It’s been weeks since we shuttered the office and started working from home and, like many, I’m feeling the strain of upended life.
How about you? Are you ready to venture out again? Are you dying to go to the beach like me?
In this article, I thought I’d give you a rundown of some of the latest economic projections, as well as a sneak peek of what post-lockdown life could look like for us soon.
(Ready for a break from COVID-19? No worries. Scroll down to the P.S. for some wonderful distractions.)
On to the economy.
You may have seen a headline showing that U.S. economic growth dropped -4.8% in the first quarter after posting 2.1% growth in Q4 2019. That’s not a surprise.1
Unfortunately, worse news is ahead since widespread layoffs and shutdowns didn’t hit until late March. Here’s a projection of what the next few quarters could look like for the economy.2
You can see in this chart that the coronavirus hit the economy like a tsunami. Q2 could be the worst quarter since the Great Depression.3
The arithmetic of recovering from a 30%+ drop in economic growth means that it could take many months (maybe even years) to return to pre-pandemic GDP levels, especially if we face multiple waves of infection.
Let’s mentally prepare for that.
April 2020 is likely to be one of the worst months for the economy in history; contradictorily, it was also a blockbuster month for stocks.4
Why are stocks so disconnected from the economic data?
Fundamentally, a stock’s price is an attempt to put a value on the underlying company’s earnings now and in the future. Complicating the calculation are factors like fear, greed, uncertainty, and movements in the overall market.
While economic data looks back at what has already happened (or is happening now), the stock market looks forward at the trajectory of the business environment. Framed that way, the rally isn’t so unusual since investors are expecting things to get better, not worse.
Will the rally continue? Hard to say. Volatility is very likely to be the name of the game for months.
Economists are predicting a rebound in Q3 2020. Are they right?
You know by now that we can’t perfectly predict what the recovery will look like; all economic estimates are based on educated guesses about spending, business investment, trade, and other factors. The biggest unknown is “personal consumption” by folks like you and me. Our spending drives 70% of economic growth.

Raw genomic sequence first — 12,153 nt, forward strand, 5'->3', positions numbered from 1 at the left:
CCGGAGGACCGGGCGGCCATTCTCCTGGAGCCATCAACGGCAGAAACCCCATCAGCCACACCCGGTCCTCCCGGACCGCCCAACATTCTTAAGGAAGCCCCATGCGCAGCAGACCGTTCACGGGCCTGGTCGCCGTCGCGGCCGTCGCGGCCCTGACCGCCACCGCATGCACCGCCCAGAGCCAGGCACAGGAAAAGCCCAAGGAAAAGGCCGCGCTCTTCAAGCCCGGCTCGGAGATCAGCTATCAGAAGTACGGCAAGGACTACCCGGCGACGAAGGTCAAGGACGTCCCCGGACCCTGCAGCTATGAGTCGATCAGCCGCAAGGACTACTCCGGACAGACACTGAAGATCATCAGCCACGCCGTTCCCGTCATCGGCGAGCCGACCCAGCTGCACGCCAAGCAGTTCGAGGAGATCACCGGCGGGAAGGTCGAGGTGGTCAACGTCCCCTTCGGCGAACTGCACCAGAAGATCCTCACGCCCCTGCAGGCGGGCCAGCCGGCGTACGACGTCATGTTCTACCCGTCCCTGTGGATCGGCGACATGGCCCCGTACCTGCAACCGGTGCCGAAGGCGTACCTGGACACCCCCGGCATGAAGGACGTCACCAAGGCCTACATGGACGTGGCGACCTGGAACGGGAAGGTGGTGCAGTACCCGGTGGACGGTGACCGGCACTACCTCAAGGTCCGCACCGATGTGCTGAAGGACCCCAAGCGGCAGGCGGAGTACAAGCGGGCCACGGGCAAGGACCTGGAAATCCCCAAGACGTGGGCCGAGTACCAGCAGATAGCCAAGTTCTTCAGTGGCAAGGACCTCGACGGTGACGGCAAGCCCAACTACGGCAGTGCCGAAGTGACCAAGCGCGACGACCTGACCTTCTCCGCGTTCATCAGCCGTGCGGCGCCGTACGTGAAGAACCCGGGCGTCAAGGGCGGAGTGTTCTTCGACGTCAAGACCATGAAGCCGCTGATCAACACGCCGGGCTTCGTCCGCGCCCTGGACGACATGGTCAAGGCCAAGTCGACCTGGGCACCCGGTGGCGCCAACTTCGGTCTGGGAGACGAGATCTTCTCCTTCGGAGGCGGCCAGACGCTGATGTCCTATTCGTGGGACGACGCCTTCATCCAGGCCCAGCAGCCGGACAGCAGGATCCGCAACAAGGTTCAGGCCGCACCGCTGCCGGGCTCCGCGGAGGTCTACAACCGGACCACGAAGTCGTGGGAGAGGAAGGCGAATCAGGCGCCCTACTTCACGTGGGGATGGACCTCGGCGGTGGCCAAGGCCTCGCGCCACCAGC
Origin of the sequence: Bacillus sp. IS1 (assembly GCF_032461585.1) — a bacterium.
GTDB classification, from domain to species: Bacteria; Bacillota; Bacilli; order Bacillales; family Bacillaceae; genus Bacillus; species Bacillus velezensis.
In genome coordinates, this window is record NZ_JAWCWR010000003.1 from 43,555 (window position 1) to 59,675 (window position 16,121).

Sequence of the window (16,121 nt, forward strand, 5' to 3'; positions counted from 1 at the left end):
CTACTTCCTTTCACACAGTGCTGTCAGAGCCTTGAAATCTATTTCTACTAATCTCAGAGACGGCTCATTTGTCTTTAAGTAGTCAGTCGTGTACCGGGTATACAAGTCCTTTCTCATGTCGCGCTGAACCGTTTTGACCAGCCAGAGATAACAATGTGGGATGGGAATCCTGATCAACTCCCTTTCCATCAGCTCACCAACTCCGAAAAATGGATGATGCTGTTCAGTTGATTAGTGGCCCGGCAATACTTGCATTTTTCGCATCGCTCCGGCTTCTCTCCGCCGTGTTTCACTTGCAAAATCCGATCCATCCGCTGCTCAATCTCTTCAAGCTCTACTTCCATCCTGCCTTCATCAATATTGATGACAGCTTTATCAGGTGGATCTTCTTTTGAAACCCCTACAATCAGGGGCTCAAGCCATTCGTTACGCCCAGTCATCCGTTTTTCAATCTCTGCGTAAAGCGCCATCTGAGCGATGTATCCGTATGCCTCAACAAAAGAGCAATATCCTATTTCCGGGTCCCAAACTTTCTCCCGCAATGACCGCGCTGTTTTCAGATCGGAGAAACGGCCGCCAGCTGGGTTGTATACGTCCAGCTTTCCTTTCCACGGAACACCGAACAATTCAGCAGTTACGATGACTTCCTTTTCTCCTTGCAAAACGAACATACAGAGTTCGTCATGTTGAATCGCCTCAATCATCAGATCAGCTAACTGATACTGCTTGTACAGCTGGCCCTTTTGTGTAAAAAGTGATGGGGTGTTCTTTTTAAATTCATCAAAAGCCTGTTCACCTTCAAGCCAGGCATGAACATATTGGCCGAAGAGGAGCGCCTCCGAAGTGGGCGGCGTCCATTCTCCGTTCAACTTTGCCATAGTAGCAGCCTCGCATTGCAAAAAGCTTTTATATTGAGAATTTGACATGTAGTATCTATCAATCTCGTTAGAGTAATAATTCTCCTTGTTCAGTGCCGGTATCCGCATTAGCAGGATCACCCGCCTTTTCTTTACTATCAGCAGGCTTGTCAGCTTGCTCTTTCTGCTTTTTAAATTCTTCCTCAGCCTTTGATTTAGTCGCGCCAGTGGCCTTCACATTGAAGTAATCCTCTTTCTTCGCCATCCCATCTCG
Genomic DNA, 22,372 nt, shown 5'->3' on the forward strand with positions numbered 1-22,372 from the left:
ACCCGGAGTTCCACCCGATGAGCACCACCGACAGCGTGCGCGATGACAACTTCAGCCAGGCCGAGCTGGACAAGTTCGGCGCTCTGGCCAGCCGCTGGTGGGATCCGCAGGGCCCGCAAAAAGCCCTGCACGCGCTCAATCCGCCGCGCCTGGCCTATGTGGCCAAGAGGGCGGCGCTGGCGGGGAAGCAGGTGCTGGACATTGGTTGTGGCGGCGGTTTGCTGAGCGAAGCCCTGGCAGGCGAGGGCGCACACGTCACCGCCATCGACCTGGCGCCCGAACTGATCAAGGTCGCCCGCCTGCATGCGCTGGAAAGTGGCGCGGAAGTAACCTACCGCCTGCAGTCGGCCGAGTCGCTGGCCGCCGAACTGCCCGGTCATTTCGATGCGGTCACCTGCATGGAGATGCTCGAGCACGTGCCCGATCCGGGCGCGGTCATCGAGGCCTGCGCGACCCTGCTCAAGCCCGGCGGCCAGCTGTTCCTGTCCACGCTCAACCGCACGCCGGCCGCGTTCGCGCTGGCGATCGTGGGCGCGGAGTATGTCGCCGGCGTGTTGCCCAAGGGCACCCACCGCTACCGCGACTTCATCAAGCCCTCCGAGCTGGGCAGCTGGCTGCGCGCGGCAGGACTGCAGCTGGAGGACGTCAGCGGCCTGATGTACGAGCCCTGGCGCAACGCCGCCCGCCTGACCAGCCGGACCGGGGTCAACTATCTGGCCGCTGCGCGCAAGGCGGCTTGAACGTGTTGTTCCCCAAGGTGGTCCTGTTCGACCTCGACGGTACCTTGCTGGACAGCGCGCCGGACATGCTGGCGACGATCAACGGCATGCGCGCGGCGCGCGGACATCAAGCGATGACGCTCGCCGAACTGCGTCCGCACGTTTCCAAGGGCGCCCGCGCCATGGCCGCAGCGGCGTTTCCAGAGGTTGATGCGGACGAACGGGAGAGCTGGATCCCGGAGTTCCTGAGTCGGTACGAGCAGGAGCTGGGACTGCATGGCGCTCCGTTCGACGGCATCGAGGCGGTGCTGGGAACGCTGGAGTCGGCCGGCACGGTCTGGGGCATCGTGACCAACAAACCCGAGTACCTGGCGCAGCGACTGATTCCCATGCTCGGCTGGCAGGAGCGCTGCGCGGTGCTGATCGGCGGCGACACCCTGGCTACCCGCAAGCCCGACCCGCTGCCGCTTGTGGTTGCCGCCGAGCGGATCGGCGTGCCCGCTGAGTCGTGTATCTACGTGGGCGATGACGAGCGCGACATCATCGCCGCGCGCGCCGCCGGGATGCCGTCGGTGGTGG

The pace of the recovery depends on how quickly businesses reopen and consumers go out to shop, eat, travel, and spend money. If people don’t feel safe going out or don’t feel confident enough to open their wallets, growth could take longer to come back.
What could life look like as Texas reopens? While America is just now taking the first tentative steps toward reopening, many countries around the world are farther along, offering us a glimpse of what daily life might look like in a world where the coronavirus still remains a threat.5
Hong Kong: Restaurants are open but tables must be spaced farther apart.
South Korea: Pro sports are back but athletes play to empty stadiums. Temperature screening is in place in many buildings.
Taiwan: Schools are in session but assemblies are canceled and students wear face masks in class.
Australia: Beaches are open but sunbathing, picnicking, and large gatherings are verboten.
How long will coronavirus precautions overshadow our daily life? Realistically, some restrictions are likely to drag on until a vaccine or breakthrough treatment becomes widely available.
What do you think? What will our “new normal” look like?
P.S. I promised you some distractions from the coronavirus, and here they are:
Investing involves risk including the potential loss of principal. No investment strategy can guarantee a profit or protect against loss in periods of declining values. Past performance does not guarantee future results.
This material is for information purposes only and is not intended as an offer or solicitation with respect to the purchase or sale of any security. The content is developed from sources believed to be providing accurate information; no warranty, expressed or implied, is made regarding accuracy, adequacy, completeness, legality, reliability or usefulness of any information. Consult your financial professional before making any investment decision. For illustrative use only.
Opinions expressed are subject to change without notice and are not intended as investment advice or to predict future performance.